Sounds wonderful, Tara. I love that you are focused on your shade garden rather than your sunny spaces. So many gardeners lament shade. —Pam

  6. Indie says:

    I’m not much for spiky plants, but holy slugbait that’s an awesome agave! The large agaves are such great striking focal plants.

    We’ve only been in our house for two years, but the front yard is really taking shape and shows off some of the plants I love – lots of vines and ramblers and color!

    Vines and ramblers and color in a front-yard garden must be a cheery sight every time you pull in the driveway. I love it! —Pam

  7. Lisa at Greenbow says:

    Girl, time does fly. Your garden is such an inviting place. I always want to stroll through those spiky plants to land in one of your seating areas. Moby is such an attention getter too.

    If ever in Austin, you’re welcome to take a stroll through my garden, Lisa. :-) —Pam

  8. katzien says:

    Oh thank heavens!! An un-tidy shot of your patio and garden….finally! For the rest of “99% gardeners,” I think it’s a relief to see that even the glam-gardeners don’t always have a perfectly pristine yard. Wabi and I were chatting yesterday as she shared some horsetail with me, and she said ‘my yard is too messy right now to have people over.’ But…I think that it’s all our projects-in-progress and grand ideas that people like to see and hear when visiting each other’s garden-yardscapes. Because really…it’s never done…there’s always something being built, worked on, carved out or fanagled together. It’s where hands get dirty and that’s the fun part.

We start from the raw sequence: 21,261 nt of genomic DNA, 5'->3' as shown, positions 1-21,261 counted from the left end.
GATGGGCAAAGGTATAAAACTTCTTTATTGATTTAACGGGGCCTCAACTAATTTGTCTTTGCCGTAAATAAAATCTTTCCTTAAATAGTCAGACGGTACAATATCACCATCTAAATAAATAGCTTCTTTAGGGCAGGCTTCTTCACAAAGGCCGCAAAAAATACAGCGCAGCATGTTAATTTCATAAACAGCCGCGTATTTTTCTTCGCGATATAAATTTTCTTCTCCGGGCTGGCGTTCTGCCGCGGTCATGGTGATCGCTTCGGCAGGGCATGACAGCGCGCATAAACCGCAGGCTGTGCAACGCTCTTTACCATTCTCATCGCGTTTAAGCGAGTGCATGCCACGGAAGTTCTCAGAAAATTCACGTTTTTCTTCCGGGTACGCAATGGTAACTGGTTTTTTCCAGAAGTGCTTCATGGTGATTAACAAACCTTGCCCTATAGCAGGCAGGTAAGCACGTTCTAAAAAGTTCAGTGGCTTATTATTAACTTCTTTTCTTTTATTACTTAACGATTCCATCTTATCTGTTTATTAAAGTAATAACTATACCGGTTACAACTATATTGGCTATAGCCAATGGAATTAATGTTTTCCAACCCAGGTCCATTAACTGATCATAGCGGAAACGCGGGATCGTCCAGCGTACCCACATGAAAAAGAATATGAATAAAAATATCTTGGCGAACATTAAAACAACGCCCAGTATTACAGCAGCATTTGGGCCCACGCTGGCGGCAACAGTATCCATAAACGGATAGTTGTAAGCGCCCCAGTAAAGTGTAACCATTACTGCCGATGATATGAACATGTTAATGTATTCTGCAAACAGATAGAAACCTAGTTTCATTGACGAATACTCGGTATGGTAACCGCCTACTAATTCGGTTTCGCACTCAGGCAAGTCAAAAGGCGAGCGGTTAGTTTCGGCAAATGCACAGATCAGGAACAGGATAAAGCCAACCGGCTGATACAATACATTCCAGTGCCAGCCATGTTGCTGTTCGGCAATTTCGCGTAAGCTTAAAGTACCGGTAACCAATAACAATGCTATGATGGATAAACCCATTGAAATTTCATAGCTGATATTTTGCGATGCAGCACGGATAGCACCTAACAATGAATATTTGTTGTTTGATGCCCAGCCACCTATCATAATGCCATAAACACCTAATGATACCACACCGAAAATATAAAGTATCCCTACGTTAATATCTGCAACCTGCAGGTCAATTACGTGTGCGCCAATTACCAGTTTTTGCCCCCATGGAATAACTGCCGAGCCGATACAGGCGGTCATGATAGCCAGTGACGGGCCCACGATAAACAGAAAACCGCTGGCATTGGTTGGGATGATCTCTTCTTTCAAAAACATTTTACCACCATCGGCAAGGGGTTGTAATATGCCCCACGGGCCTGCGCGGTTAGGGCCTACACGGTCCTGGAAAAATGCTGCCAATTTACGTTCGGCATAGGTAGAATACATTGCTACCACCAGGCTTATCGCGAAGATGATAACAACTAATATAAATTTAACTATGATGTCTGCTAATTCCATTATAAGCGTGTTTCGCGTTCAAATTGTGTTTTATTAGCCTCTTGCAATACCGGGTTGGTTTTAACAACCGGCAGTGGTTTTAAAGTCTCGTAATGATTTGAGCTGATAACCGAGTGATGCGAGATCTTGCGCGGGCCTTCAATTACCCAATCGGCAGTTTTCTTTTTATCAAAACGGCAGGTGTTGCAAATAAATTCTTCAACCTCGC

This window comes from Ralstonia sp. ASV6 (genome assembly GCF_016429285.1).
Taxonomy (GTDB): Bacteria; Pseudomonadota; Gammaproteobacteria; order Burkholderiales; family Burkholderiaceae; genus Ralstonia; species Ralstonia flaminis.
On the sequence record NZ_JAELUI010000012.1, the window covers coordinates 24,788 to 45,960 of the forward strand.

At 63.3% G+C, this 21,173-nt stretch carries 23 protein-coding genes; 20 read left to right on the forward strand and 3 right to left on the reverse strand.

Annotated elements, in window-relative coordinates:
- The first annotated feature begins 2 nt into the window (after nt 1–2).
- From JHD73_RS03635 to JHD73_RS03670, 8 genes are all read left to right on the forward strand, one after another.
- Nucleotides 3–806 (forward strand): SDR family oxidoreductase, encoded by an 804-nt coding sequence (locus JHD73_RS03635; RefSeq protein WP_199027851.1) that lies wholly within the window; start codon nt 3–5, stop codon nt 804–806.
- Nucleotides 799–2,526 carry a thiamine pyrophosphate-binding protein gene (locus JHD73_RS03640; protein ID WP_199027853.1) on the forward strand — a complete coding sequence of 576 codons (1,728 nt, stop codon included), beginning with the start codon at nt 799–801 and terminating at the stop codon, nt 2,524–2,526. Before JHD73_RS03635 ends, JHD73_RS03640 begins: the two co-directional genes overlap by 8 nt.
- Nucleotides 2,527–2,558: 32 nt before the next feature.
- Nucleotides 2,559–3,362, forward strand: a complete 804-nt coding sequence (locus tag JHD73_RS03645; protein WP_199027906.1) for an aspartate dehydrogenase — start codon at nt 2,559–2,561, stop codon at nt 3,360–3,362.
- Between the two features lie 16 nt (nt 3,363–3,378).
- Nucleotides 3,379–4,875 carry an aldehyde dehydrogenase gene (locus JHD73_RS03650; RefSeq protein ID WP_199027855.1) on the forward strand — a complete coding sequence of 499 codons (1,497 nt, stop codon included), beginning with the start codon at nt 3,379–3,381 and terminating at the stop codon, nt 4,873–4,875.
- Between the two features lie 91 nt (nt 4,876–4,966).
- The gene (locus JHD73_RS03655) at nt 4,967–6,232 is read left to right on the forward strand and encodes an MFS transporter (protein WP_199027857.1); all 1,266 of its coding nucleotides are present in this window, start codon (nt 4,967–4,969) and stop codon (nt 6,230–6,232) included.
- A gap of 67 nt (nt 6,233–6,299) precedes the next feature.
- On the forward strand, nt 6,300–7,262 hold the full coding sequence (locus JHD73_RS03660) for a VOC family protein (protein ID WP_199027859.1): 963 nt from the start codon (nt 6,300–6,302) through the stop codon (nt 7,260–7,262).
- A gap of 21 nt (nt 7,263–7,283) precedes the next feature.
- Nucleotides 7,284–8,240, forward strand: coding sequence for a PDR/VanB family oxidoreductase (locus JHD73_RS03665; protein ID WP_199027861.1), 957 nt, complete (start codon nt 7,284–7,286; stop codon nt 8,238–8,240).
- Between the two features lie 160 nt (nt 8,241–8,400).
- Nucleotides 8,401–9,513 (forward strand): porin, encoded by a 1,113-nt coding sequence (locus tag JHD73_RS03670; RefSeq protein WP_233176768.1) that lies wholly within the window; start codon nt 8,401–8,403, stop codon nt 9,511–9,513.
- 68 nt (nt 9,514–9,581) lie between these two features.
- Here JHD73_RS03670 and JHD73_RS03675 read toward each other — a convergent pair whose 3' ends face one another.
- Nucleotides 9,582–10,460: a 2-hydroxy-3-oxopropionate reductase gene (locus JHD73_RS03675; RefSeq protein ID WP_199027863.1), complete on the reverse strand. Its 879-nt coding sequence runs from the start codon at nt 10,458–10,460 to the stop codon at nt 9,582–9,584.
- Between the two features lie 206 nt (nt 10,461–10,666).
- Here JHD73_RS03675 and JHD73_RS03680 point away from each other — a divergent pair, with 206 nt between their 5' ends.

Oh Katzien, my garden always has leaf litter, oak sprouts, and nut sedge popping up here and there. Don’t ever think there’s a garden that doesn’t have “issues” of one sort of another. ;-) And yes, seeing projects in progress can be very inspiring. Blogs are great for offering up “real” gardens that way. —Pam

  9. You’ve done an incredible amount, in a short time.

    We’ve been here about that long, and haven’t gotten as much done. We’ve had to start over with plants a couple times, now…..cold, and/or drought problems. But, we’re still working on it, and learning more and more. It’ll never be completely ‘done’.

    We have a great ‘borrowed view’, as David put it. The Deer Grove, Creek, Elli’s Meadow, and the golf course, are great backdrops for all our work.

    Keep on inspiring us. I’ve learned a lot about what will survive here, from you.


    Yes, you are quite lucky with your borrowed view, Linda, and you are smart to have capitalized on it as you have. And hey, you keep on inspiring me too, OK? —Pam

  10. Lucy Abbott says:

    Hi Pam! I love this post. I enjoyed seeing your back garden from a higher perspective. Very Nice! I love all the structures plants as well as man-made. I also like that you ended this post in a way that sent my mind thinking. I believe it must be my Parterre that most reflects my garden as well as my gardening style. I enjoy using formal elements and then mixing in informal plants. Thanks for sharing your garden!

    Your parterre is such a lovely part of your garden that it doesn’t surprise me to learn it best reflects your style. I always admire it in your posts! —Pam

  11. Layanee says:

    You know how much I love that agave which I can only admire from afar. It is so substantial.

    More so all the time, Layanee, not to mention a camera hog. ;-) —Pam

  12. Phillip says:

    That is such an awesome plant!

    Moby, you mean? Thanks, Phillip. I love him too. —Pam

  13. […] we learned, is taken apart for shipping and reassembled on-site. So really this is just a big bottle tree. […]